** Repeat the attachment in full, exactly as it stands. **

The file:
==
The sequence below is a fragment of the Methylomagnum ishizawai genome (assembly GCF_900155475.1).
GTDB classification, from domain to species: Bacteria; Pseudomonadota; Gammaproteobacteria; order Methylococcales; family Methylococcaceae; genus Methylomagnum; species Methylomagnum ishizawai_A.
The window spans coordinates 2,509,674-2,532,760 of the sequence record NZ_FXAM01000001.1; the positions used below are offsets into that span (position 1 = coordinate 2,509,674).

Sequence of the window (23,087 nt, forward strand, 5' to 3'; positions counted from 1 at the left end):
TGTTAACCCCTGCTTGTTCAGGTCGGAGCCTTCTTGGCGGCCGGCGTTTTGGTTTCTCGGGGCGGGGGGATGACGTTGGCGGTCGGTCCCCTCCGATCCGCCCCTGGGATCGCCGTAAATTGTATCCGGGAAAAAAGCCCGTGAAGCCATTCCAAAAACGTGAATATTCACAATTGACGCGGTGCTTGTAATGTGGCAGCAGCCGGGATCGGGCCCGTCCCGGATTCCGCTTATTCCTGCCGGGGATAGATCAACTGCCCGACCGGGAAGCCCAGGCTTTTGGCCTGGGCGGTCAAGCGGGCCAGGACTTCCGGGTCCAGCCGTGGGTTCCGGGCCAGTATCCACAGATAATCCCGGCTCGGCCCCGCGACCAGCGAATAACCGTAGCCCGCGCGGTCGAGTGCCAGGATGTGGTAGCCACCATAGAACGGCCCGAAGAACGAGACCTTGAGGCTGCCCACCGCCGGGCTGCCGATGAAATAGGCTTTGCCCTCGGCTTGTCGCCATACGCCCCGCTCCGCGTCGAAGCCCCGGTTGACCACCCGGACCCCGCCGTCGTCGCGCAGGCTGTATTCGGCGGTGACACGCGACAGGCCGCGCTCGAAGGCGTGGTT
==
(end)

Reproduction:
The sequence below is a fragment of the Methylomagnum ishizawai genome (assembly GCF_900155475.1).
GTDB classification, from domain to species: Bacteria; Pseudomonadota; Gammaproteobacteria; order Methylococcales; family Methylococcaceae; genus Methylomagnum; species Methylomagnum ishizawai_A.
The window spans coordinates 2,509,674-2,532,760 of the sequence record NZ_FXAM01000001.1; the positions used below are offsets into that span (position 1 = coordinate 2,509,674).

Sequence of the window (23,087 nt, forward strand, 5' to 3'; positions counted from 1 at the left end):
TGTTAACCCCTGCTTGTTCAGGTCGGAGCCTTCTTGGCGGCCGGCGTTTTGGTTTCTCGGGGCGGGGGGATGACGTTGGCGGTCGGTCCCCTCCGATCCGCCCCTGGGATCGCCGTAAATTGTATCCGGGAAAAAAGCCCGTGAAGCCATTCCAAAAACGTGAATATTCACAATTGACGCGGTGCTTGTAATGTGGCAGCAGCCGGGATCGGGCCCGTCCCGGATTCCGCTTATTCCTGCCGGGGATAGATCAACTGCCCGACCGGGAAGCCCAGGCTTTTGGCCTGGGCGGTCAAGCGGGCCAGGACTTCCGGGTCCAGCCGTGGGTTCCGGGCCAGTATCCACAGATAATCCCGGCTCGGCCCCGCGACCAGCGAATAACCGTAGCCCGCGCGGTCGAGTGCCAGGATGTGGTAGCCACCATAGAACGGCCCGAAGAACGAGACCTTGAGGCTGCCCACCGCCGGGCTGCCGATGAAATAGGCTTTGCCCTCGGCTTGTCGCCATACGCCCCGCTCCGCGTCGAAGCCCCGGTTGACCACCCGGACCCCGCCGTCGTCGCGCAGGCTGTATTCGGCGGTGACACGCGACAGGCCGCGCTCGAAGGCGTGGTT